I had always felt conflicted about physician-assisted suicide. But after watching the How to Die in Oregon documentary, I became convinced that Death with Dignity should be a legal option for any adult facing terminal illness. On November 6, 2012, the Death with Dignity Initiative (also known as Question 2) will appear on the general election ballot in my home state of Massachusetts. More

Physician-Assisted Death Is Illegal in Most States, so My Patient Made Another Choice

by David Muller
Health Affairs
October 23, 2012

Charles—Charlie, as I came to know him—greeted me at the door wearing only his boxer shorts and a full head of tousled white hair. Ninety-one-year-old folds of skin hung loosely from his lanky, bent, but powerful frame.

My first impression was of an aged Abraham Lincoln: strong and gangly, dignified despite the boxers, with a mischievous smile that I would later learn never left his face except when his pain overwhelmed him. He had the grip of a man half his age, and after shaking his hand I had to look to make sure all my fingers were still there.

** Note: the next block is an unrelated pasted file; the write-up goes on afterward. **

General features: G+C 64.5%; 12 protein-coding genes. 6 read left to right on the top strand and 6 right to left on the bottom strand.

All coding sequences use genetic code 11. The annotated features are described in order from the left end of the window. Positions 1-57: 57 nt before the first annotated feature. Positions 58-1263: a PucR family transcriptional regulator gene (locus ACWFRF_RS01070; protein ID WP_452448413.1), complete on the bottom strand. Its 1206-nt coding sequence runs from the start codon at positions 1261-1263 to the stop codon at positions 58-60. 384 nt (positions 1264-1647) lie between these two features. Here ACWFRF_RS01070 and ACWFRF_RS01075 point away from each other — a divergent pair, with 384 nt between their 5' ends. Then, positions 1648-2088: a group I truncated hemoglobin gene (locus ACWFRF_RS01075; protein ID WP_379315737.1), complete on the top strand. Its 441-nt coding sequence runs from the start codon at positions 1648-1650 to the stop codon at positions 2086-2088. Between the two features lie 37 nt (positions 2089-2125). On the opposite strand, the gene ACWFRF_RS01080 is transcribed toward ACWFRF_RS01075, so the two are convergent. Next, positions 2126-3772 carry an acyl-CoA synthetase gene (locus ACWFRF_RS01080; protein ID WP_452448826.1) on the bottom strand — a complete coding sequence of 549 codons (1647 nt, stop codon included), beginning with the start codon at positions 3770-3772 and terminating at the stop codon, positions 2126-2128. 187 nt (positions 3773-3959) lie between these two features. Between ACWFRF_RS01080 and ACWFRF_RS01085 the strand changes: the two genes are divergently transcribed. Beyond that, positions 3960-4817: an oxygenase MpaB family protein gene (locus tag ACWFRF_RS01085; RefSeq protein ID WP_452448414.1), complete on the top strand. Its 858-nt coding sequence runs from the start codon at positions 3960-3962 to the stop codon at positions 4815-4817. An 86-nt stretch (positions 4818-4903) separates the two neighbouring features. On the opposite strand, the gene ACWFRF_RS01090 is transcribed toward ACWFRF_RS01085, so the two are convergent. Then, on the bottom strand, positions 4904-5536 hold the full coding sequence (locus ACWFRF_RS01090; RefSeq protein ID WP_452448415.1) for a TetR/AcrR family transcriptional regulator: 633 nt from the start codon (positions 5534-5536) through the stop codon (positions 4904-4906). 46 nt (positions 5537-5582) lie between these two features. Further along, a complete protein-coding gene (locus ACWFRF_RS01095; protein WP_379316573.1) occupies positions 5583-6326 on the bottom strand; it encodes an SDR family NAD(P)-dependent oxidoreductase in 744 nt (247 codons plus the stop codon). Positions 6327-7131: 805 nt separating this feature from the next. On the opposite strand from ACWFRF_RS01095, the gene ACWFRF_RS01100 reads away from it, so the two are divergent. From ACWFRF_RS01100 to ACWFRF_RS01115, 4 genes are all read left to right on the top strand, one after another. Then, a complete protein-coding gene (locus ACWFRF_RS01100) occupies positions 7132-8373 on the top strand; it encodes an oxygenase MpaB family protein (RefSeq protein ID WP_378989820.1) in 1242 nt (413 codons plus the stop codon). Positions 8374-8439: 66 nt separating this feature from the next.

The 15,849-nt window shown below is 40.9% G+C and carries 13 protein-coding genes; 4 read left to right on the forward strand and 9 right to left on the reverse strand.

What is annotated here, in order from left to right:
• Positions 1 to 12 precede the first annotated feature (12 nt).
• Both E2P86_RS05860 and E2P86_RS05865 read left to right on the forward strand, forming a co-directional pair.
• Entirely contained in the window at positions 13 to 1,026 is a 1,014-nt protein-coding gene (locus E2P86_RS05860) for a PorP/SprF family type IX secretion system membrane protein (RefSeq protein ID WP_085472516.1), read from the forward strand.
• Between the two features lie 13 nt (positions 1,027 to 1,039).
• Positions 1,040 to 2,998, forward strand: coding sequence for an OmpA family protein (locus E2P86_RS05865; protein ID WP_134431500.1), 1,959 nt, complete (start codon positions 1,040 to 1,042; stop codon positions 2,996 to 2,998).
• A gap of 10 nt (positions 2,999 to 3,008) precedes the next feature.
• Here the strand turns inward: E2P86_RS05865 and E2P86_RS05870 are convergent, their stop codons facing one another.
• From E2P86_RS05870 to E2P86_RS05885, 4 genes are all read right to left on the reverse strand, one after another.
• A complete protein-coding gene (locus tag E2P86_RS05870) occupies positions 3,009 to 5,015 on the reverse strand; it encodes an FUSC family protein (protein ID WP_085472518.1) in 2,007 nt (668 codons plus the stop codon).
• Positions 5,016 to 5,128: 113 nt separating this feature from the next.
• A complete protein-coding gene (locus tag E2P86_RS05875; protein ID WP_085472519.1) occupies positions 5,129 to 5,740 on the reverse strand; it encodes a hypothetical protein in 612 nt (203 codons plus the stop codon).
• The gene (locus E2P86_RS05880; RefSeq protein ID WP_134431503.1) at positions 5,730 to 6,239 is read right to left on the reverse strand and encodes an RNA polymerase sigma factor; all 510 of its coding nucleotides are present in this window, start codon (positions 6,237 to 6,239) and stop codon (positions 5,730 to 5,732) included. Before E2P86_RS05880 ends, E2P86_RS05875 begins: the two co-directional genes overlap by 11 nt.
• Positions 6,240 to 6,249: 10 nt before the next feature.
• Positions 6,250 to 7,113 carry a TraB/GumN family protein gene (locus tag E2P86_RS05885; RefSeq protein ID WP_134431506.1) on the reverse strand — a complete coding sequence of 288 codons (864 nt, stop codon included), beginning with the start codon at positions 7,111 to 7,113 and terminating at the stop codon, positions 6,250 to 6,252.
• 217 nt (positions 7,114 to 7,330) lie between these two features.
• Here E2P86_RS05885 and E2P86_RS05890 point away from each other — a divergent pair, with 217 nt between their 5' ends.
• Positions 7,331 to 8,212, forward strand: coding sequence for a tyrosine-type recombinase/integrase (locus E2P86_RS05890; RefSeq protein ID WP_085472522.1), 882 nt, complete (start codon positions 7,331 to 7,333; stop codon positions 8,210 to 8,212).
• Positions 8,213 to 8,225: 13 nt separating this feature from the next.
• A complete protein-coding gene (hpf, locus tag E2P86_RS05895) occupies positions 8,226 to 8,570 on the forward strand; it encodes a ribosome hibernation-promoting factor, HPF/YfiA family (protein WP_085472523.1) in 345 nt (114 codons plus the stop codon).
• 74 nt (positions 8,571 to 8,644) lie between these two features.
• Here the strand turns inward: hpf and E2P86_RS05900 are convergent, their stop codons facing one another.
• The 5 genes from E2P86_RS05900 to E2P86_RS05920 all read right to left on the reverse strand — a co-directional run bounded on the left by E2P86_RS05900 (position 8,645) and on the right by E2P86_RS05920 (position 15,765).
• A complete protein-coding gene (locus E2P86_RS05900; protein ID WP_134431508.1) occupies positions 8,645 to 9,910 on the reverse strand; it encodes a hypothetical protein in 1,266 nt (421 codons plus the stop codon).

I was seeing Charlie because he’d been referred to Mount Sinai Visiting Doctors, a home care program by physicians for homebound elderly patients in Manhattan. The first day I visited him, Charlie led me into his one-bedroom apartment, using the walls and the backs of chairs to make his way into the living room. Cluttered and lived in, it was an obstacle course of well-worn furniture and fraying rugs. No matter where you sat, bowls of Life Savers and foil-wrapped chocolate kisses were strategically within arm’s reach.

Over the years Charlie had gradually limited his usual daytime range to within ten feet of his sofa, whose sagging cushions welcomed the weight of his aching bones. He invited me to sit with him and, in his plainspoken, self-effacing manner, responded to my questions by telling me his life story. More